Here St. Paul reiterates the nature of God’s true chosen people. They come from the children of Israel and from the nations of the Gentiles. Their common denominator? It is exactly what St. Paul identifies in Romans 11: a continuing, abiding, and living faith in the God who establishes his kingdom among us as we choose to receive with humility, gratefulness, obedience, and joy, the gift of grace that he offers to all humanity. We have nothing in ourselves, no matter who we are, no matter what our heritage, to recommend us to him. There is only his everlasting and universal mercy. St. Paul then concludes this chapter. He says:
What shall we say then? That Gentiles, who did not pursue righteousness, have attained to righteousness, even the righteousness of faith; but Israel, pursuing the law of righteousness, has not attained to the law of righteousness. Why? Because they did not seek it by faith, but as it were, by the works of the law. For they stumbled at that stumbling stone. As it is written: “Behold, I lay in Zion a stumbling stone and rock of offense, and whoever believes on Him will not be put to shame.” (Romans 9:30-33)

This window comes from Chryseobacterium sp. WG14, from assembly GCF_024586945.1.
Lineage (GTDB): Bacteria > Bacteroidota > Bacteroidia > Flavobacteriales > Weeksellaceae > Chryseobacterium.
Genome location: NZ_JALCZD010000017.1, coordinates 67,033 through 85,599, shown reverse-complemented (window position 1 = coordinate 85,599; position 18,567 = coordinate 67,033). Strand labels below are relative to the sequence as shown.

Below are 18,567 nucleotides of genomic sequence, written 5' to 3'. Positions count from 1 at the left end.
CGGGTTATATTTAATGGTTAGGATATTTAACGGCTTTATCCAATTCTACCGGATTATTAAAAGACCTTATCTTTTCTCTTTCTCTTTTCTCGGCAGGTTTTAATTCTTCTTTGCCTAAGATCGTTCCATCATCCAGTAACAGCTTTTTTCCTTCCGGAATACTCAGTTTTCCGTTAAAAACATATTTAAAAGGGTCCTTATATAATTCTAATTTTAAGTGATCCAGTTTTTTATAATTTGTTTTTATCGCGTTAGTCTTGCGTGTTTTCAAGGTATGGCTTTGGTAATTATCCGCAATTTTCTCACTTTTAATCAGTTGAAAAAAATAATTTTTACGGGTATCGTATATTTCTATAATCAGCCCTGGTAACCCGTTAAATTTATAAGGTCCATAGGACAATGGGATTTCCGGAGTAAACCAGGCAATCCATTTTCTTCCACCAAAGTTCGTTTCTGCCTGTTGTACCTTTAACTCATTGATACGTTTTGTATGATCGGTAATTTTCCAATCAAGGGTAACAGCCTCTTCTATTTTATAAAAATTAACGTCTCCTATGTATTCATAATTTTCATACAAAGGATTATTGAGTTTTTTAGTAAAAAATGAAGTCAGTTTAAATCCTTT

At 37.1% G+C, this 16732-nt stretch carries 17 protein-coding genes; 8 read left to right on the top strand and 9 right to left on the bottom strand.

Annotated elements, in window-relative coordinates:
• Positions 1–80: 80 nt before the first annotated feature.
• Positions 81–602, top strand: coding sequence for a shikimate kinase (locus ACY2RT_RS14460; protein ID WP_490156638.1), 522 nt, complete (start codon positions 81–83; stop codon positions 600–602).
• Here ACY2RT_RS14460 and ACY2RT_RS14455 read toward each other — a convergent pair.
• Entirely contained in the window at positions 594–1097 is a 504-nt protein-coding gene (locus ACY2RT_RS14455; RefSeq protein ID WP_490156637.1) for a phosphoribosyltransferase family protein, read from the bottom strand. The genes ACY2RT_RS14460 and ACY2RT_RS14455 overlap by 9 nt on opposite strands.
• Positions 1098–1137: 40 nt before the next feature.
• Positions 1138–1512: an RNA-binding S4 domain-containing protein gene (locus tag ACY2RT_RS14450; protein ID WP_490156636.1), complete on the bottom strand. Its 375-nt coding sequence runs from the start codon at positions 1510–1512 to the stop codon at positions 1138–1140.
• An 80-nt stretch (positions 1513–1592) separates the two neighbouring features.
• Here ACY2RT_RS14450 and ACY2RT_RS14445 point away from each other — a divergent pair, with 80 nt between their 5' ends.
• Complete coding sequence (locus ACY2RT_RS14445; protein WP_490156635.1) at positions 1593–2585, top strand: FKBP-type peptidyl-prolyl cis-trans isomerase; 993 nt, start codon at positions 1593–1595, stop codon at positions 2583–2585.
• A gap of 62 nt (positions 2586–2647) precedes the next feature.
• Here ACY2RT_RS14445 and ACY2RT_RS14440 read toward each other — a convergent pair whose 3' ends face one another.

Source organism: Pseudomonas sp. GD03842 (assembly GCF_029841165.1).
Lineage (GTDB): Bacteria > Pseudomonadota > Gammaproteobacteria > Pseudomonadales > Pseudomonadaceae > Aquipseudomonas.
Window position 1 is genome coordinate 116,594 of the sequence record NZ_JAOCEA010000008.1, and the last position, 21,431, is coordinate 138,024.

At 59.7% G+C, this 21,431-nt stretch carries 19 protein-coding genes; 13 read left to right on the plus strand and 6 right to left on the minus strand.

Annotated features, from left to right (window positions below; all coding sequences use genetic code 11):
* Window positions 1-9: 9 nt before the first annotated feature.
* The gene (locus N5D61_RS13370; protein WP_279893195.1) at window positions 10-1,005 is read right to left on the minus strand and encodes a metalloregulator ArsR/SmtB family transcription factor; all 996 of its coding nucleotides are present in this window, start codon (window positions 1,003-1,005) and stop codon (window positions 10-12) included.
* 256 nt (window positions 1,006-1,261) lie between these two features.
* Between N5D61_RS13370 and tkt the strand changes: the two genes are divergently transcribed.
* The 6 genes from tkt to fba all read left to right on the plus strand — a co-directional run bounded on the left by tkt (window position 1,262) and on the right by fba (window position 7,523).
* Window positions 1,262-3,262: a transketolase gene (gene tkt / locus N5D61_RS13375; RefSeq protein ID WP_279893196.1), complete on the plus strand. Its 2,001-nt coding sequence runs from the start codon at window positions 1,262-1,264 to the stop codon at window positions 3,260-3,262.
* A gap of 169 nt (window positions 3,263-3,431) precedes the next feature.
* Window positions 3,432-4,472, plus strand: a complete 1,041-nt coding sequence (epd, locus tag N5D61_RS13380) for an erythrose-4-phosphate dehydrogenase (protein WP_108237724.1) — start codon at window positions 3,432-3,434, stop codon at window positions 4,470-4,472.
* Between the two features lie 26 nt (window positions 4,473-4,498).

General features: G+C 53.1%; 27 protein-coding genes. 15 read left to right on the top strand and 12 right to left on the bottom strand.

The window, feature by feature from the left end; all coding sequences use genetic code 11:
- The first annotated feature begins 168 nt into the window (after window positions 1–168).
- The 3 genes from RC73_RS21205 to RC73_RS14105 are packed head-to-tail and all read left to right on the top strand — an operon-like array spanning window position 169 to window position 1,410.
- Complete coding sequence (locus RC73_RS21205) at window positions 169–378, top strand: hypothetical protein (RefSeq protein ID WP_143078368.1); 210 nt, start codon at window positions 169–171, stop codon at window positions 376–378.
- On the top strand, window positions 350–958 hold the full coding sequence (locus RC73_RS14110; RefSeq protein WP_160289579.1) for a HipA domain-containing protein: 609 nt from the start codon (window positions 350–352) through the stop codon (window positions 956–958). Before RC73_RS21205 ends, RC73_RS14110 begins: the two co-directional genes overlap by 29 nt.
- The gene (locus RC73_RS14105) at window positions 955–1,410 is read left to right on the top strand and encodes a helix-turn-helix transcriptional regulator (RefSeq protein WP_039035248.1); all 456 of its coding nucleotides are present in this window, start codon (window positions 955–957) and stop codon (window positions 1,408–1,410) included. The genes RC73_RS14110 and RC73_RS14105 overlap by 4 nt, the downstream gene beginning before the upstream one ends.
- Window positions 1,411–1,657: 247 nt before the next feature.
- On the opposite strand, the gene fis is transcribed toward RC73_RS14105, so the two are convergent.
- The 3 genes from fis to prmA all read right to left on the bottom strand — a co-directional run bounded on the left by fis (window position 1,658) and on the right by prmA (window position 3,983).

St. Paul is such a methodical teacher. When we understand this chapter in the correct context, we see just how perfectly this quote from Isaiah sums things up. Christ is a rock of offense and a stumbling stone, but he is also the rock of our salvation as Psalm 95:1 says, and whoever believes on him will not be put to shame. Those who stumble over him and reject him may find that he humbly and obediently does exactly what they want him to do, to depart and take his saving grace with him. Their hearts will be offended by him and will become entirely resistant to him, but for those who believe, receive, and live in the energy of the Holy Spirit of grace, he is an eternal foundation of joy. Be they Jew or Gentile, their hearts will become ever-transformed temples of Christ.